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The experience that I am going to share relates to a lady called Fadumo Ali Omar (name changed for privacy). Before doing that, let me share with you how men and women typically interact in our study area; particularly in relation to a certain act that seems to be unremarkable in the other parts of the world, but is a very big deal in our context.

As the intervention specialist, I rotate from site to site, supervise the discussions and address various technical issues related to intervention delivery. As part of the pilot testing of the intervention, we are formally testing the intervention when delivered to groups of women, groups of men, or to couples.

One day, I arrived in one of the women-only group discussions where close to 20 women were discussing a topic from the day’s session. One female participant was preparing the Somali tea, as part of the intervention delivery platform. I asked the project’s Field Assistant (Male) to take over and serve the ladies so that they could focus on their discussions. At first he was hesitant, but later indicated that he had never served a woman in his entire life and since he respected me, he accepted to serve them all. I asked him to explain more and his response was that women are the ones to serve and “we men” never serve a woman, neither in a marriage relationship nor with our parents.

While the Field Assistant was serving, some woman were cheering and others were groaning. I asked them what this was all about and most said that it would have been much better if their husbands were present to see a man serving tea to women. I particularly asked Fadumo, one of the most expressive in the group discussion, what her opinion was on this matter and she replied “My husband used to be so stubborn. He’d prefer to die than fetch me water and I would have felt relieved if this program had approached us earlier in our relationship so that men like my husband could come for a day to a group like this and see what we are discussing and see the privilege of being served by men”. As Fadumo said, there are likely still many men in our area who prefer to adhere to these rigid gender norms.

As part of the 16-session in-person intervention, there are multiple sessions addressing gender equality in relationships, decision-making, and household support roles. One of these sessions focuses on the gender box (the set of norms that guides women and men’s roles and expectations in society) and stepping out of the gender box. Having a man serve women tea is just one example of stepping out of the gender box. The intervention also includes sessions on healthy sexuality and building healthy relationships.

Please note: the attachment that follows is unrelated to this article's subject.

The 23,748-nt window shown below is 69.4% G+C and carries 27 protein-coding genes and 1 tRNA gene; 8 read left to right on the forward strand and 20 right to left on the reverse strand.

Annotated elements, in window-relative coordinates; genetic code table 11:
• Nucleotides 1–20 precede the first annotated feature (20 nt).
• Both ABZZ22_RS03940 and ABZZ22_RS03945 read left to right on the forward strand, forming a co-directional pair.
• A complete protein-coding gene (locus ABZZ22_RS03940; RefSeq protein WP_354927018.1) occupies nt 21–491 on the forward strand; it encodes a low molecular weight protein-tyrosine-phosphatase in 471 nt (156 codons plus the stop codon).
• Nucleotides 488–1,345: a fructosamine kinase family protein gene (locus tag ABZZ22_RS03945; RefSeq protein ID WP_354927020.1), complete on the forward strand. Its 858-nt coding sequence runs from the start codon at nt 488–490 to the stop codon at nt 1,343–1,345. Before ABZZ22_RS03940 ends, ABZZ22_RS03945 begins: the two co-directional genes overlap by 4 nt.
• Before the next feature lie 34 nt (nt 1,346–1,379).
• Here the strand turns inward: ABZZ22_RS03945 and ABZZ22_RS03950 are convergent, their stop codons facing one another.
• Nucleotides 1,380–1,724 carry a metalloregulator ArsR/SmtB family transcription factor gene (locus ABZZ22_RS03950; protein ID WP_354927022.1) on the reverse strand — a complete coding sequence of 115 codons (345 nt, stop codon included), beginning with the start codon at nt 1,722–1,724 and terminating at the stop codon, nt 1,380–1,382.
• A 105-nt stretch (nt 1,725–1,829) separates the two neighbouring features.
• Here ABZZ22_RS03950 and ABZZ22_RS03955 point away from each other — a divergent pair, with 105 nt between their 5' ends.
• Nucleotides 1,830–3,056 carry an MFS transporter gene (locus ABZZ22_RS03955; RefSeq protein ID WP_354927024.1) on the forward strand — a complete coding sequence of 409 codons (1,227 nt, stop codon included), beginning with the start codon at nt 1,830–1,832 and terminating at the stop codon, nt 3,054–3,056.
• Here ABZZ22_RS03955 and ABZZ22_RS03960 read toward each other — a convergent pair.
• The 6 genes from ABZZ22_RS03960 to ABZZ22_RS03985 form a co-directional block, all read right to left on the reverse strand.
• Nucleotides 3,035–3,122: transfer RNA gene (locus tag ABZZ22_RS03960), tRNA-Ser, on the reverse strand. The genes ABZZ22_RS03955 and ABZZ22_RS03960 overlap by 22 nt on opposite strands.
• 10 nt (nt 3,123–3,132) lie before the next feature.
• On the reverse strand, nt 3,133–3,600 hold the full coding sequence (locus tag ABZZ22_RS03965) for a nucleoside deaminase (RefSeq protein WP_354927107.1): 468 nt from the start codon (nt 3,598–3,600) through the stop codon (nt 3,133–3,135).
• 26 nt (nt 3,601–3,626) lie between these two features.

Fadumo, told me how beneficial this program has been in her relationship with her husband. She described how her husband has now become supportive and nicer to her, unlike prior to the program. She said, “he has heard about this course from the zone leaders and came home after my first day and asked how the training was. I told him [it was] nice but it was a little confusing…But the more sessions I attended, the issues became more clear and in fact I thought the program was all about me and my husband. So I started telling him on a daily basis what we discussed and he became very nice especially after applying lesson on healthy sexuality”.

Fadumo’s husband, whom she now calls “my honey”, is now looking after their children while she is attending this session. When speaking of this and how their intimacy has improved over the course of the program, one can see how excited she is when sharing her story and advising the rest of the group to slowly apply the lessons at home. She is confident that if the lessons are shared in a calm way and at the appropriate time, men will listen and start engage in more equitable relationships with their wives.

Fadumo was one of the few women I talked to individually about the program, but during the discussion sessions, I was privileged to see how open the discussion was and how the women supported one another. For example, they would bring it to attention the minute they realised someone in their group did not understand the intervention topic or if they expressed acceptance of old-fashioned habits. In my observations, women’s engagement was very strong throughout the whole program, and especially the sessions that focused on healthy sexuality and healthy relationships. But still, for many participants, like Fadumo, there is a call to engage their spouses in a similar program so that they can address issues affecting or benefiting them as a couple.

By Samuel Tewolde

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